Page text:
• That’s the other problem! Books at Christmas, lol. I haven’t received a Christmas book in a while, and I think that’s because I’ve been blabbing to all family and friends about how much I’m trying to get rid of some of my TBR. It has to fit in the dang tote I designated just for physical TBR books! But see, when I buy books, it’s not a few books, it’s like 20 used books that I cannot leave at the store because they will be lonely or sold to an evil book burning weirdo if I don’t take them home.

          Liked by 1 person

  1. I had a friend for several years who kept making the same baffling mistakes with men and then complaining about it. It became very wearing in the end and I was glad when she moved away! (Especially since she only ever talked about men – I sometimes joke, perhaps unkindly, that it’s the only friendship I’ve ever had that didn’t pass the Bechdel test). I don’t think I would necessarily want to read a whole book about it!


    • Yes! I’ve definitely had friends in the past who had no personality beyond who they were dating and why and what the problems were. When I broke it off with these kinds of friends, they were always sad and confused. And now I would say, “Okay, tell me ONE THING you know about me. JUST ONE.” And they wouldn’t be able to answer because they only talk about themselves.

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  2. Naomi’s the same age as me. Though I’m sure there the similarities end – white guy, Black woman; no consequences for me if/when I stop protesting. I think writing is the best form of protest and I think working hard the worst – no matter how much success a Black woman achieves there will always be upper class whites who will find a way to look down on her. Though on the other hand there are so many stories about Black women working hard at menial jobs who inspire their children, which is no small achievement.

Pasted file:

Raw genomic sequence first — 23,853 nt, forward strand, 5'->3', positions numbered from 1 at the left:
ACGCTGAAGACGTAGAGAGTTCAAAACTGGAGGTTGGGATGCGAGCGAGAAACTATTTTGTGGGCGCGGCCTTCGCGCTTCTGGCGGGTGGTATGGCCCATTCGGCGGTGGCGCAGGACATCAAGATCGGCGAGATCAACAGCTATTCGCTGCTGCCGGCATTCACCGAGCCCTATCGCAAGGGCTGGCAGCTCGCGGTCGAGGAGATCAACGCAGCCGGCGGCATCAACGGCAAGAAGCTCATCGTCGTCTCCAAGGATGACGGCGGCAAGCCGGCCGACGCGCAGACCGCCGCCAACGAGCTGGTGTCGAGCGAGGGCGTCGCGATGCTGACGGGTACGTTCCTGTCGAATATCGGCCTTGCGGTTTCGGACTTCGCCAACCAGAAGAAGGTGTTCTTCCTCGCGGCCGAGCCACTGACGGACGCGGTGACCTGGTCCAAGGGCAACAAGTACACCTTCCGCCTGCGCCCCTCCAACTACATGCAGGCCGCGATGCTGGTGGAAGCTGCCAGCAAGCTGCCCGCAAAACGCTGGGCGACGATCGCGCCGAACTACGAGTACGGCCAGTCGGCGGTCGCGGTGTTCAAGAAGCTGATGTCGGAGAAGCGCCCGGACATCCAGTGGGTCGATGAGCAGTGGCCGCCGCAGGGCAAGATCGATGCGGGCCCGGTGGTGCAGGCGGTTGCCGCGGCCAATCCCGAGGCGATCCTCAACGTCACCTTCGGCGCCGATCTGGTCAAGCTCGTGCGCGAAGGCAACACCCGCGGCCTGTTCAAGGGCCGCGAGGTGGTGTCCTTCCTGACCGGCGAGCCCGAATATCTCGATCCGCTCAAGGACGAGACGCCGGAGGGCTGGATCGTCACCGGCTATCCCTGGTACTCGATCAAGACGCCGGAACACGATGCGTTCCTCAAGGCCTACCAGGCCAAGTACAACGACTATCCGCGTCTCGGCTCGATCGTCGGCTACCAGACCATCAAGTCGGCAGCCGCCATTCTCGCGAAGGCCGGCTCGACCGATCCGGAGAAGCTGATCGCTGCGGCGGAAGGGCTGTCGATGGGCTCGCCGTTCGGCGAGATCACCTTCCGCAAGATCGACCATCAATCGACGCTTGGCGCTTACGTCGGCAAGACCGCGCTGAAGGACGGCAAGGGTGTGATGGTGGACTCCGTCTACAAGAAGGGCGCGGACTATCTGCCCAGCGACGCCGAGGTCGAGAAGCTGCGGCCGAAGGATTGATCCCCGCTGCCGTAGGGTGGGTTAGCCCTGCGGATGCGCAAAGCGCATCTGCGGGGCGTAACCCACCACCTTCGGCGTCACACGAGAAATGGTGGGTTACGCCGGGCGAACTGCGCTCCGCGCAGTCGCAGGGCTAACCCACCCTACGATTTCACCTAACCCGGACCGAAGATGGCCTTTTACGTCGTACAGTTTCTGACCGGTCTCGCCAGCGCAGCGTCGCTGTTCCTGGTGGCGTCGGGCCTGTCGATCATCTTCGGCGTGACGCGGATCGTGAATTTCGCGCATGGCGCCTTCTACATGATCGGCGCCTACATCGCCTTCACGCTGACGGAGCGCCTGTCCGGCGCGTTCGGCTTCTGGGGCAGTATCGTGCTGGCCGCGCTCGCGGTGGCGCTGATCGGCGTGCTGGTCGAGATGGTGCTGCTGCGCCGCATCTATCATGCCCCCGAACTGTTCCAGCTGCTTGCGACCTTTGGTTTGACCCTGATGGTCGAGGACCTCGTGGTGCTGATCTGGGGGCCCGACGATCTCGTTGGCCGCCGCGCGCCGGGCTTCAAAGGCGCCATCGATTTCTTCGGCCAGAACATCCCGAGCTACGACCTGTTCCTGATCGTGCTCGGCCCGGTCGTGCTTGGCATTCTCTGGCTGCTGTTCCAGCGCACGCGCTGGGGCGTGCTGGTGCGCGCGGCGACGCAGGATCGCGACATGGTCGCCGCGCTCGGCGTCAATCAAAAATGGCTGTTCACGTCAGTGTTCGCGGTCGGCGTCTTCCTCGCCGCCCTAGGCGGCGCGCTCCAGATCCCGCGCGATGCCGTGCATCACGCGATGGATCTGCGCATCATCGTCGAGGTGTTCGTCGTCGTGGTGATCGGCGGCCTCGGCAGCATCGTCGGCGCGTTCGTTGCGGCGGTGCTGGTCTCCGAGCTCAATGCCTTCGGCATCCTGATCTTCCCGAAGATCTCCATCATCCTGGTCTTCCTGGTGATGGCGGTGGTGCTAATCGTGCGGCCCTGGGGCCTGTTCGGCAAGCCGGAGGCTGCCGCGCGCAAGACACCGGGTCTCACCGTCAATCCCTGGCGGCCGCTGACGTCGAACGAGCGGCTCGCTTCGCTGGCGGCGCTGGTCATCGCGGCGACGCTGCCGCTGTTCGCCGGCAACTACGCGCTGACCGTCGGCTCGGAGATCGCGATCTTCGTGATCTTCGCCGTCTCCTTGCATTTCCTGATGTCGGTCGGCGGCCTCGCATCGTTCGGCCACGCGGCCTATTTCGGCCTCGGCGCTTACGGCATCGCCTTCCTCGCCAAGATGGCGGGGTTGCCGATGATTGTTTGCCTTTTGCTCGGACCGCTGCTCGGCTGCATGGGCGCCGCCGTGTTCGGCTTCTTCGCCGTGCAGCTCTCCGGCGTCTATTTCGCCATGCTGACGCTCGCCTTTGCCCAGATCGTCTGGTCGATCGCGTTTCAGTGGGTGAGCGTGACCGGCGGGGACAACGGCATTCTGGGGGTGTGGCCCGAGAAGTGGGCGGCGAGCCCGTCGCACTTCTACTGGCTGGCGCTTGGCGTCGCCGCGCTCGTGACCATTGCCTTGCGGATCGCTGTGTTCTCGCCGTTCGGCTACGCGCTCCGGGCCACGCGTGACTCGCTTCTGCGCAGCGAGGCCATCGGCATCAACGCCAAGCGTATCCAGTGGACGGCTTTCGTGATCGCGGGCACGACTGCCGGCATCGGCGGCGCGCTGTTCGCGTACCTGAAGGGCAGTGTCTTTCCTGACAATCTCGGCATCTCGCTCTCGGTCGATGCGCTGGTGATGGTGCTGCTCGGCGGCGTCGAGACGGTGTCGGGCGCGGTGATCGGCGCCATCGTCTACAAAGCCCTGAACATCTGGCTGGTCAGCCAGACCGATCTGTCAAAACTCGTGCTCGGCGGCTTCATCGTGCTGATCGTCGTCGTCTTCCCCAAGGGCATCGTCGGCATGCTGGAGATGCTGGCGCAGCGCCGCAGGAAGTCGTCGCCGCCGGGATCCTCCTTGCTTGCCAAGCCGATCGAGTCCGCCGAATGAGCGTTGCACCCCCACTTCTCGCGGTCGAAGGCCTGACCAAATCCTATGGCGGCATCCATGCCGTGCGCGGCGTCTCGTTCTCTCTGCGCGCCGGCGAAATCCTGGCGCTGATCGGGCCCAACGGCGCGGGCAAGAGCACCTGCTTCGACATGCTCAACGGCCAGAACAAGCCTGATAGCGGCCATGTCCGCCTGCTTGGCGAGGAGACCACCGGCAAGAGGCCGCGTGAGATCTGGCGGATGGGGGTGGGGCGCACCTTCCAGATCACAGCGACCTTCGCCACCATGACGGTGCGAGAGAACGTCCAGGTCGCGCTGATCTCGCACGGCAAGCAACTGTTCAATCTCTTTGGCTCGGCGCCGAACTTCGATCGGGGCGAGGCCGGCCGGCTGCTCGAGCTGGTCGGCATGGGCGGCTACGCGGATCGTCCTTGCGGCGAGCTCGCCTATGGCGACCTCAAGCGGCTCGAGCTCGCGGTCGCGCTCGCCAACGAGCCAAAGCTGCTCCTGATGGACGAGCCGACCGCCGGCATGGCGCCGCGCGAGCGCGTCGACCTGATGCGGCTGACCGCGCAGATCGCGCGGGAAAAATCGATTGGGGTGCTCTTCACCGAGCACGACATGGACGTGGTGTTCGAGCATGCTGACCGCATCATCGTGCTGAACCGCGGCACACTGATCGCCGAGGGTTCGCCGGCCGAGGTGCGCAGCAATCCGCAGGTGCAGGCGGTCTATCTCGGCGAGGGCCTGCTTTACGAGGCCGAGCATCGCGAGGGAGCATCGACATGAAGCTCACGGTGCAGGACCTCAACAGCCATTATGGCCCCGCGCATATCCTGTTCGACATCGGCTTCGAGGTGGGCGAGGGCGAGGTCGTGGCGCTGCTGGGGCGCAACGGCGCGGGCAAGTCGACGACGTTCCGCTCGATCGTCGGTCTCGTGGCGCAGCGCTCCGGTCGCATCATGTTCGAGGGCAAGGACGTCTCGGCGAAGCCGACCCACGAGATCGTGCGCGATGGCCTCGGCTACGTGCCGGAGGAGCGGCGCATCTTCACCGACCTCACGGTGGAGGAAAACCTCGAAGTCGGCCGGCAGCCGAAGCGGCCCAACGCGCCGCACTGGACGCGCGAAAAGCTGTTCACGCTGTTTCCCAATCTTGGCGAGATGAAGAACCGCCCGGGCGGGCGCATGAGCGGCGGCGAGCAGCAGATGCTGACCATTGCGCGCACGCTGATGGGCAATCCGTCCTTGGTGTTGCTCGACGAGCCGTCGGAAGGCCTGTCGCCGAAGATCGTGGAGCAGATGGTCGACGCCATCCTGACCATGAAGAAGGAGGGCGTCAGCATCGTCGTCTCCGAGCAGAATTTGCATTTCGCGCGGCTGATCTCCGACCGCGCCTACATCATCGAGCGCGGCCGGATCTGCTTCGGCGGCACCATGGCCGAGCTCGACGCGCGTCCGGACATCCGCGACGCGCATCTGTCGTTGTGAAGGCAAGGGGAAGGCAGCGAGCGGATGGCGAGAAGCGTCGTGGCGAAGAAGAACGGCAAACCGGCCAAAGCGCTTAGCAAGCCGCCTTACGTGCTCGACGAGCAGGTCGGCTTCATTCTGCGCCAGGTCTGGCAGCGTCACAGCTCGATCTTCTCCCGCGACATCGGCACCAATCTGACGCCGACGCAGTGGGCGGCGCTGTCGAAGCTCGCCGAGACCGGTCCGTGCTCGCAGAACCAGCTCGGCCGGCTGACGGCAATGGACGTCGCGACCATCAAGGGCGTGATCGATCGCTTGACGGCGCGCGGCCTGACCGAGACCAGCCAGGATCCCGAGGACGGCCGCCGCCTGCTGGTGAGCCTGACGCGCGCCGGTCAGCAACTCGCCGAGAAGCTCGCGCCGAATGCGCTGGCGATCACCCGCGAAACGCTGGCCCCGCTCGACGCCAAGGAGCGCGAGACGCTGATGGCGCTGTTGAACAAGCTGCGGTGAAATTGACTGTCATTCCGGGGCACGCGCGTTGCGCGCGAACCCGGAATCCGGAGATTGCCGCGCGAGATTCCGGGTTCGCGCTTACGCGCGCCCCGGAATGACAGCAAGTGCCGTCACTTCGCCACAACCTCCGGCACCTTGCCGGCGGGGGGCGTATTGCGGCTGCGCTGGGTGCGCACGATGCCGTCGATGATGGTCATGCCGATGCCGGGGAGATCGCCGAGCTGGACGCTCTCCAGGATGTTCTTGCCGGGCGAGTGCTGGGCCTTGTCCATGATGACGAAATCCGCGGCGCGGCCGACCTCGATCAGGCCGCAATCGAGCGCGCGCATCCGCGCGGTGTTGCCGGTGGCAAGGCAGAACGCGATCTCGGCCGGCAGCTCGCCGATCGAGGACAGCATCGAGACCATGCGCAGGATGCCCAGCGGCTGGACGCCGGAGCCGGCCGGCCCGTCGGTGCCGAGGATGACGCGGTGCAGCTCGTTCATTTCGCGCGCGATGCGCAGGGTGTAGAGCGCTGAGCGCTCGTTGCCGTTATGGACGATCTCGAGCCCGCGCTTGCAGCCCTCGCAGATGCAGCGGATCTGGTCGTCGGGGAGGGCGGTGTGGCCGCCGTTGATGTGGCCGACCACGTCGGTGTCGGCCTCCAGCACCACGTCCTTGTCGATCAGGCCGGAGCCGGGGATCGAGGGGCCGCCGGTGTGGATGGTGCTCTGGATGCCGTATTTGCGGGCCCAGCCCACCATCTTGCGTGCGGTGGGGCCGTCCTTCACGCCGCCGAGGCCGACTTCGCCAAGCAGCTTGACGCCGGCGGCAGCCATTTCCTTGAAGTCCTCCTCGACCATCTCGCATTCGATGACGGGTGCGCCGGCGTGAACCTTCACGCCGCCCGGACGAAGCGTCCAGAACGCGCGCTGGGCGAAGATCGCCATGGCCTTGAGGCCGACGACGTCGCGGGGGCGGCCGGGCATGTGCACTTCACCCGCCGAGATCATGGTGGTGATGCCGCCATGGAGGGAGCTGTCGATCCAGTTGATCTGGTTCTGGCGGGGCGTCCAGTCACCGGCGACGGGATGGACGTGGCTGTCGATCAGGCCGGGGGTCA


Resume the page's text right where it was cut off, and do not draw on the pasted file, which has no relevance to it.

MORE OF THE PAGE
• Now I’m wondering if you would enjoy and relate to this novel more because you were going through similar experiences as a result of the current culture.

      “Writing is the best form of protest.” I’m going to be thinking about that one for a while. I am pretty harsh about marching and protesting physically, because I really do not see changes as a result.


  3. Turns out I read this in July 1998 but I haven’t gone to my box of reading journals to find out what I thought of it (sorry!). I did indeed read her alongside McMillan at the time!


    • Tell me about your book club. Who picked, and how did you decide that? I was in a book club once that had lost the leader ages ago, so it felt rather adrift. I tried to become the leader, but I wasn’t sure if others would agree with that, and it fell apart. But there was a point when everyone was voting for YA books, and that’s about when I bounced. I am happy to read a mix of books, even ones I am unlikely to enjoy, but I’m not okay with a book club being all the same thing.


      • It was a mix of friends and friendly acquaintances. People drifted in and out over the years I was in it. We had a real variety of books. Everyone took turns picking. It was fun. But I got tired eventually of having one of my monthly books be something I didn’t necessarily want to read, and I wanted more freedom on my Sundays. (We met once a month on a Sunday.)


        • Hahahaha, that sounds so Laila. Did you make the argument that you are a mood reader? 😂

          All kidding aside, some book clubs meet to talk about what they’ve been reading, which almost sounds like in-person book blogging to me.

          Liked by 1 person

  4. Too bad, this sounds like it could have been a lot more interesting. I find it frustrating to read about a character making bad decisions over and over again and seemingly not learning.


  5. Hmm sounds like an interesting read that could do with a few tweaks. That cover – it’s giving me, late 80s early nineties vibe. Like, it could also be a piece of art that hung on an office wall in that time period too LOL. Or a textbook cover!


    • Holy crap, you’re right about the textbook cover! I could see this image on the front of a book about diversity, equity, and inclusion. It is a mass market paperback, and those ALWAYS scream 80’s to me, despite the fact that they are still made.

      Liked by 1 person